Kenzo Nera

Kenzo Nera

postdoctoral researcher

  • Master in social and intercultural psychology (2014-2016)
  • October 1st, 2018 – October 1st, 2022: FNRS research fellow (Université libre de Bruxelles)
  • Since February 22nd, 2022: PhD in Social Psychology
  • October 1st, 2022 – September 31st, 2023: postdoctoral researcher (Université catholique de Louvain)
  • October 1st, 2023 – : FRS-FNRS postdoctoral researcher

  • Conspiracy theories
  • Social identity
  • Stigmatisation of “conspiracy theorists”
  • Self-referential conspiracy theories (i.e., pertaining to the weaponisation of the label “conspiracy theories”)
  • Group inequalities

Scientific publications

Nera, K. (2024). Thinking the Relationships Between Conspiracy Mentality and Belief in Conspiracy Theories: Working Assumptions for a New Research Agenda. Comment accepted for Publication in Zeitschrift für Psychologie.

Nera, K. (2024). Analysing the Causation Between Conspiracy Mentality and Conspiracy Beliefs: Potential Pitfalls and Leads to Address Them. Research spotlight accepted for Publication in Zeitschrift für Psychologie.

Nera, K., & Schöpfer, C. (2023). What is so special about conspiracy theories? Conceptually distinguishing beliefs in conspiracy theories from conspiracy beliefs in psychological research. Theory & Psychology, 33(3), 287-305.
Nera, K., Procop, I., & Klein, O. (2023). Comparing the ideological correlates of anti-government and anti-Roma conspiracy beliefs in Romania. Journal of Pacific Rim Psychology, 17, 18344909231162276.
Altay, S., Nera, K., Ejaz, W., Schöpfer, C., & Tomas, F. (2023). Conspiracy believers claim to be free thinkers but (Under) Use advice like everyone else. British Journal of Social Psychology, 62(4), 1782-1797.
Nera, K., Bertin, P., & Klein, O. (2022). Conspiracy Theories as Opportunistic Attributions of Power. Current Opinion in Psychology, 101381.
Leveaux, S., Nera, K.*, Fagnoni, P., & Klein, P. P. (2022). Defining and Explaining Conspiracy Theories: Comparing the Lay Representations of Conspiracy Believers and Non-Believers. Journal of Social and Political Psychology, 10(1), 335-352.
* Shared 1st authorship
Nera, K., Mora, Y. L., Klein, P., Roblain, A., Van Oost, P., Terache, J., & Klein, O. (2022). Looking for Ties with Secret Agendas During the Pandemic: Conspiracy Mentality is Associated with Reduced Trust in Political, Medical, and Scientific Institutions–but Not in Medical Personnel. Psychologica Belgica, 62(1), 193.

Nera, K., Jetten, J., Biddlestone, M., & Klein, O. (2022). “Who Wants to Silence Us?” Perceived Discrimination of Conspiracy Theory Believers Increases “Conspiracy Theorist” Identification When it Comes From Powerholders – But not From the General Public. British Journal of Social Psychology (online).

Roblain, A., Gale, J., Abboud, S., Arnal Bacalao, C., Bornand, T., Hanioti Kokkoli, M., Klein, O., Klein, P., Lastrego, S., Licata, L., Mora, Y., Nera, K., Van der Linden, N., Van Oost, P., & Toma, C. (2022). Social control and solidarity during the COVID-19 pandemic: the direct and indirect effects of causal attribution of insufficient compliance through perceived anomie. Journal of Community and Applied Social Psychology.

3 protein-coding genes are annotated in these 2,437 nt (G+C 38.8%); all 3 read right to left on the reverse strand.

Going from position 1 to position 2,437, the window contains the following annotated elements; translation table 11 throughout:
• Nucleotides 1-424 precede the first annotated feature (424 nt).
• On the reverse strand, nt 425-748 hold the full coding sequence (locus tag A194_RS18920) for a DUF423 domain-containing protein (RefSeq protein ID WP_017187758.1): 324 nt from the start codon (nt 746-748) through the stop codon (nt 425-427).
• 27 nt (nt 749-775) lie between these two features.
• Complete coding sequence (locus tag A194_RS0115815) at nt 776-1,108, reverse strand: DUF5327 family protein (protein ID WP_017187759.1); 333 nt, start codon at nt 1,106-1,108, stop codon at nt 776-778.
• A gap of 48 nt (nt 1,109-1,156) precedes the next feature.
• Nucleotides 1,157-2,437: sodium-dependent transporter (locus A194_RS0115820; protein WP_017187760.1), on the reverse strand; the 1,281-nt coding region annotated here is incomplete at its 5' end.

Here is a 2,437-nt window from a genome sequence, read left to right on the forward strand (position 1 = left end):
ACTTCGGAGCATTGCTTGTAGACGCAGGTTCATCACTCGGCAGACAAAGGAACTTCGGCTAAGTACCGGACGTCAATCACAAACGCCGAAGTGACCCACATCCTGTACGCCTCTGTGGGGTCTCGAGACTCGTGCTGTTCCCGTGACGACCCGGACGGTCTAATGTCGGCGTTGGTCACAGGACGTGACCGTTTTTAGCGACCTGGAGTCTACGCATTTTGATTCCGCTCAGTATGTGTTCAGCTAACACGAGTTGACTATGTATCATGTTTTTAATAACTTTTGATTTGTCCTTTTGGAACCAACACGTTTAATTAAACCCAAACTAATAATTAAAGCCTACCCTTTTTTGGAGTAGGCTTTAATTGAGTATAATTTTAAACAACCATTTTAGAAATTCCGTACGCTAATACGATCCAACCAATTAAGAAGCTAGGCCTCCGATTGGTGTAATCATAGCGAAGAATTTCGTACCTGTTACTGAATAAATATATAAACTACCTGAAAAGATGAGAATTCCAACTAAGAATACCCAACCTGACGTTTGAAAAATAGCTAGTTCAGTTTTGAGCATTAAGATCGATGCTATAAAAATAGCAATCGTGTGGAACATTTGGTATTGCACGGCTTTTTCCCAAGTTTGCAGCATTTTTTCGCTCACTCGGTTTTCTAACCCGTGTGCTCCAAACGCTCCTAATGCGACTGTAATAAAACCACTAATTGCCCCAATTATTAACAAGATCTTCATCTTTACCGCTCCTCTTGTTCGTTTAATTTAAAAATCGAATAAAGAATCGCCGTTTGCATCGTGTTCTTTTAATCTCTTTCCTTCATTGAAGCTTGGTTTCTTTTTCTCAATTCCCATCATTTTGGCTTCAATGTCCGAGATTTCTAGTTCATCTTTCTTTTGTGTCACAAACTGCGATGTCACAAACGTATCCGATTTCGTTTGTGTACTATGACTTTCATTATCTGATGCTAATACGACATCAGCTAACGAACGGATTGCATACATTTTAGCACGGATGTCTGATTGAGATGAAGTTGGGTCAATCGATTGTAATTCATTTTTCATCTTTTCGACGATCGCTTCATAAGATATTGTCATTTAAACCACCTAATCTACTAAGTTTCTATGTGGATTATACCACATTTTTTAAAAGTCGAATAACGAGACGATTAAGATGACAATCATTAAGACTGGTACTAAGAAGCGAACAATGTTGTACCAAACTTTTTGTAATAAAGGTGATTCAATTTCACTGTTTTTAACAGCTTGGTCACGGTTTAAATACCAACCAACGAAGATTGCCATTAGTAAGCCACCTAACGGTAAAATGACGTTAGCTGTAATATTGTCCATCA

Nera, K. (2021) Pourquoi se croit-on si souvent plus malin que les autres ? Eléments de réponses issus de la recherche en psychologie. In-Mind FR, 1(2).

Nera, K., Wagner‐Egger, P., Bertin, P., Douglas, K. M., & Klein, O. (2021). A power‐challenging theory of society, or a conservative mindset? Upward and downward conspiracy theories as ideologically distinct beliefs. European Journal of Social Psychology, 51(4-5), 740-757.

Bertin, P., Nera, K., Hamer, K., Uhl-Haedicke, I., & Delouvée, S. (2021). Stand out of my sunlight: The mediating role of climate change conspiracy beliefs in the relationship between national collective narcissism and acceptance of climate science. Group Processes & Intergroup Relations, 24(5), 738-758.

Klein, O., & Nera, K. (2021). Psychologie politique du complotisme à l’ère du COVID-19. La Revue Nouvelle, 2021(1), 14-18.

Bertin, P., Nera, K., & Delouvée, S. (2020). Conspiracy Beliefs, Rejection of Vaccination, and Support for (hydroxy)chloroquine: A Conceptual Replication-Extension in the COVID-19 Pandemic Context. Frontiers in Psychology, 11:565128.

Nera, K., Leveaux, S., & Klein, P. P. L. E. (2020). A “Conspiracy Theory” Conspiracy? A Mixed Methods Investigation of Laypeople’s Rejection (and Acceptance) of a Controversial Label. International Review of Social Psychology, 33(1), 13.

Aromatario, A., de Morati, L., & Nera, K. (2020). L’adoption en Belgique francophone. Courrier hebdomadaire du CRISP, 37(2482), 5-52.

Nera, K., Pantazi, M., & Klein, O. (2018). “These are just stories, Mulder”: Exposure to conspiracist fiction does not produce narrative persuasion. Frontiers in Psychology 9.



Wagner-Egger, P., & Nera, K. (2022). Complotisme et extrémisme. Dans Arciszewski, T. (Ed.), Psychologie de l’extrémisme et du terrorisme. De Boeck supérieur.

Klein, O., Nera, K., & Arnal, C. (2021). L’érosion de la démocratie par le complotisme. In Huyghe, F. (Ed.). Méfiance et crédulité des foules, Vol. 5, 6-10. Institut de recherches internationales et stratégiques

Klein, O., & Nera, K. (2020). Social psychology of conspiracy theories. In Butter, M., & Knight, P. (Eds.). Routledge Handbook of Conspiracy Theories (pp.  121-134). Routledge.



Nera, K. (2023). Complotisme et quête identitaire. Puf.

Nera, K., & Yzerbyt, V. (2019). Qui (n’) a (pas) aimé “Joker” ? Comment le positionnement politique influence la réception d’une fiction. The Conversation France. Retrieved from:

Nera, K. (2018). Biais de raisonnement et dangers des algorithmes. The Conversation France. Retrieved from:



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